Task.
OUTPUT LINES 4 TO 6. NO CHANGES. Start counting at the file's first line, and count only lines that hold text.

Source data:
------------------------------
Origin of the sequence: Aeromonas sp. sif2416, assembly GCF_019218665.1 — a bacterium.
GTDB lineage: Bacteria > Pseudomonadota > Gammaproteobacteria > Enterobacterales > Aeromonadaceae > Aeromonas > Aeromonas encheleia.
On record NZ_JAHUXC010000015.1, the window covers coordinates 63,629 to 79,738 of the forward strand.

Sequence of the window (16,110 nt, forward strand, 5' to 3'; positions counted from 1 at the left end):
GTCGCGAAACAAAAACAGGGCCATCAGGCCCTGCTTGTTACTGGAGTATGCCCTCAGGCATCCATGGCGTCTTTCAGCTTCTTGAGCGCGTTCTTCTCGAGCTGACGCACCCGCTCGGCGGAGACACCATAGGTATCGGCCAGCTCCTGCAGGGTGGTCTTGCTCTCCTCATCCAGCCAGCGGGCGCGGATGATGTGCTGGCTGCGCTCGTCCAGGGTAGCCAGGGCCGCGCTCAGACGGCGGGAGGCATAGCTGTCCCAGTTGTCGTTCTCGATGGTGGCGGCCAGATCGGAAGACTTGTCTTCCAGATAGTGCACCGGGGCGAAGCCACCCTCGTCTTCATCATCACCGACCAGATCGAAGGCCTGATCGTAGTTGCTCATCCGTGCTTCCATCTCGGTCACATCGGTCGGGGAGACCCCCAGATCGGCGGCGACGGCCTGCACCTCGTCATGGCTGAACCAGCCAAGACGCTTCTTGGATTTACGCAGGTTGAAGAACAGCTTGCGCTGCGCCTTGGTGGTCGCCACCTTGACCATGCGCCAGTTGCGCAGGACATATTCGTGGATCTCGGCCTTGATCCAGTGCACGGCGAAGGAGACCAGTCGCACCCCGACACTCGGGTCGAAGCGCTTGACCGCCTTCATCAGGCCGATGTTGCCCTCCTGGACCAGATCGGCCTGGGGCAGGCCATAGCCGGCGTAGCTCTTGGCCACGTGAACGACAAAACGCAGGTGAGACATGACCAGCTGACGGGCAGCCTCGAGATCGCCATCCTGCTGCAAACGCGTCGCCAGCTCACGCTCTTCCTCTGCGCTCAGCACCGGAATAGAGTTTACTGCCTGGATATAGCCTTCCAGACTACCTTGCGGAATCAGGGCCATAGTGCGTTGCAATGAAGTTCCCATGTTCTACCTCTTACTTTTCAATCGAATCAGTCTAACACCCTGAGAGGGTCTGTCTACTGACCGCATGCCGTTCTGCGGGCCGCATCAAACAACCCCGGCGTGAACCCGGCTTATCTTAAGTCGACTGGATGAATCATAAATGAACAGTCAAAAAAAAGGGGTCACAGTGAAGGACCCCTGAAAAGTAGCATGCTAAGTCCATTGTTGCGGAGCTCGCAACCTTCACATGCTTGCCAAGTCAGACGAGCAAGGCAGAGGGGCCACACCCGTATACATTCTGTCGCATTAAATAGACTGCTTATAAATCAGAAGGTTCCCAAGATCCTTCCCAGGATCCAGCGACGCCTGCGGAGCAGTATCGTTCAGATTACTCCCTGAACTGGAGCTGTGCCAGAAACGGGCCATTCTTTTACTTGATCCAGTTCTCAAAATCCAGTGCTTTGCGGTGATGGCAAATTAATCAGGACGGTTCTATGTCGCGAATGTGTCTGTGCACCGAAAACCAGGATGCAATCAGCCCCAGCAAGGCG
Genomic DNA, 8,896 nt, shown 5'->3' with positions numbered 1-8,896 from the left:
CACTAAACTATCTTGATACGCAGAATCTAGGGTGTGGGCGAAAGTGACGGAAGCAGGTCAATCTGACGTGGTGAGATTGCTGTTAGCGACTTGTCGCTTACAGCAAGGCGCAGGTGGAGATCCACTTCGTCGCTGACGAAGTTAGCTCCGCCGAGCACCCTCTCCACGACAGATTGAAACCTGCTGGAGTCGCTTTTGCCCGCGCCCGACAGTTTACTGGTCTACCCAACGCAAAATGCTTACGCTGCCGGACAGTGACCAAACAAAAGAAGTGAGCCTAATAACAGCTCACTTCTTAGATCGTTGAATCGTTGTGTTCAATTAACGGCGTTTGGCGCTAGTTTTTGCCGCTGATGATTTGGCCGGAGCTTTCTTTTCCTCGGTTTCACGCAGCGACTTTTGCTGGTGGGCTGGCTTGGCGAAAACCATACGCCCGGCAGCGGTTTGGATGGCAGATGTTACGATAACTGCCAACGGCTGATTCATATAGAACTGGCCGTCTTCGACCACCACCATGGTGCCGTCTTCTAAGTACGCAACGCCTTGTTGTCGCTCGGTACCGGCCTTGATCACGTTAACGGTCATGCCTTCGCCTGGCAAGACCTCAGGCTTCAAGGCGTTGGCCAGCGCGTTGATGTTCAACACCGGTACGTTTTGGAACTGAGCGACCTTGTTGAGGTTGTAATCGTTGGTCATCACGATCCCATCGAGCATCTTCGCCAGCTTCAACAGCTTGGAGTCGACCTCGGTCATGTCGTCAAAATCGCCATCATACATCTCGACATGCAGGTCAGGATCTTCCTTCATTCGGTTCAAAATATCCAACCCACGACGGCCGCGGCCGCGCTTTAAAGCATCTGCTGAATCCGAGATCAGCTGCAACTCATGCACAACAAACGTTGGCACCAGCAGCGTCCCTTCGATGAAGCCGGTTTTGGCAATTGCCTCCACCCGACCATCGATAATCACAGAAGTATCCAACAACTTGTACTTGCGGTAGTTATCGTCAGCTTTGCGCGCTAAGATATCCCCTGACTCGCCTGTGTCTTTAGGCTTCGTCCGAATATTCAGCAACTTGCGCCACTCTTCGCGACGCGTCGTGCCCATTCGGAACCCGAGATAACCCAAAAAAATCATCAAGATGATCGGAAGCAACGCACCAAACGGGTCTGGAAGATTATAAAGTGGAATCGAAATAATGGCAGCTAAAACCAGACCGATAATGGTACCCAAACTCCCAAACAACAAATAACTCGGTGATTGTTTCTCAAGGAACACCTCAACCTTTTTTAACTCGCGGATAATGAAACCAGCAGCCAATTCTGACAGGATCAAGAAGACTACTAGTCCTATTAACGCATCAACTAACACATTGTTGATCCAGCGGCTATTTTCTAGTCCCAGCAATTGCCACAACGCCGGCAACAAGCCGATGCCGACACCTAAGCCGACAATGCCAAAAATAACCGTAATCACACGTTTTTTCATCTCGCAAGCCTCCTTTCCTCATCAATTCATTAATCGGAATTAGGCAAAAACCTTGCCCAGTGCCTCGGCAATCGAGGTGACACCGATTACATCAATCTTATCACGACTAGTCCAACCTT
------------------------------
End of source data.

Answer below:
Sequence of the window (16,110 nt, forward strand, 5' to 3'; positions counted from 1 at the left end):
GTCGCGAAACAAAAACAGGGCCATCAGGCCCTGCTTGTTACTGGAGTATGCCCTCAGGCATCCATGGCGTCTTTCAGCTTCTTGAGCGCGTTCTTCTCGAGCTGACGCACCCGCTCGGCGGAGACACCATAGGTATCGGCCAGCTCCTGCAGGGTGGTCTTGCTCTCCTCATCCAGCCAGCGGGCGCGGATGATGTGCTGGCTGCGCTCGTCCAGGGTAGCCAGGGCCGCGCTCAGACGGCGGGAGGCATAGCTGTCCCAGTTGTCGTTCTCGATGGTGGCGGCCAGATCGGAAGACTTGTCTTCCAGATAGTGCACCGGGGCGAAGCCACCCTCGTCTTCATCATCACCGACCAGATCGAAGGCCTGATCGTAGTTGCTCATCCGTGCTTCCATCTCGGTCACATCGGTCGGGGAGACCCCCAGATCGGCGGCGACGGCCTGCACCTCGTCATGGCTGAACCAGCCAAGACGCTTCTTGGATTTACGCAGGTTGAAGAACAGCTTGCGCTGCGCCTTGGTGGTCGCCACCTTGACCATGCGCCAGTTGCGCAGGACATATTCGTGGATCTCGGCCTTGATCCAGTGCACGGCGAAGGAGACCAGTCGCACCCCGACACTCGGGTCGAAGCGCTTGACCGCCTTCATCAGGCCGATGTTGCCCTCCTGGACCAGATCGGCCTGGGGCAGGCCATAGCCGGCGTAGCTCTTGGCCACGTGAACGACAAAACGCAGGTGAGACATGACCAGCTGACGGGCAGCCTCGAGATCGCCATCCTGCTGCAAACGCGTCGCCAGCTCACGCTCTTCCTCTGCGCTCAGCACCGGAATAGAGTTTACTGCCTGGATATAGCCTTCCAGACTACCTTGCGGAATCAGGGCCATAGTGCGTTGCAATGAAGTTCCCATGTTCTACCTCTTACTTTTCAATCGAATCAGTCTAACACCCTGAGAGGGTCTGTCTACTGACCGCATGCCGTTCTGCGGGCCGCATCAAACAACCCCGGCGTGAACCCGGCTTATCTTAAGTCGACTGGATGAATCATAAATGAACAGTCAAAAAAAAGGGGTCACAGTGAAGGACCCCTGAAAAGTAGCATGCTAAGTCCATTGTTGCGGAGCTCGCAACCTTCACATGCTTGCCAAGTCAGACGAGCAAGGCAGAGGGGCCACACCCGTATACATTCTGTCGCATTAAATAGACTGCTTATAAATCAGAAGGTTCCCAAGATCCTTCCCAGGATCCAGCGACGCCTGCGGAGCAGTATCGTTCAGATTACTCCCTGAACTGGAGCTGTGCCAGAAACGGGCCATTCTTTTACTTGATCCAGTTCTCAAAATCCAGTGCTTTGCGGTGATGGCAAATTAATCAGGACGGTTCTATGTCGCGAATGTGTCTGTGCACCGAAAACCAGGATGCAATCAGCCCCAGCAAGGCG
Genomic DNA, 8,896 nt, shown 5'->3' with positions numbered 1-8,896 from the left: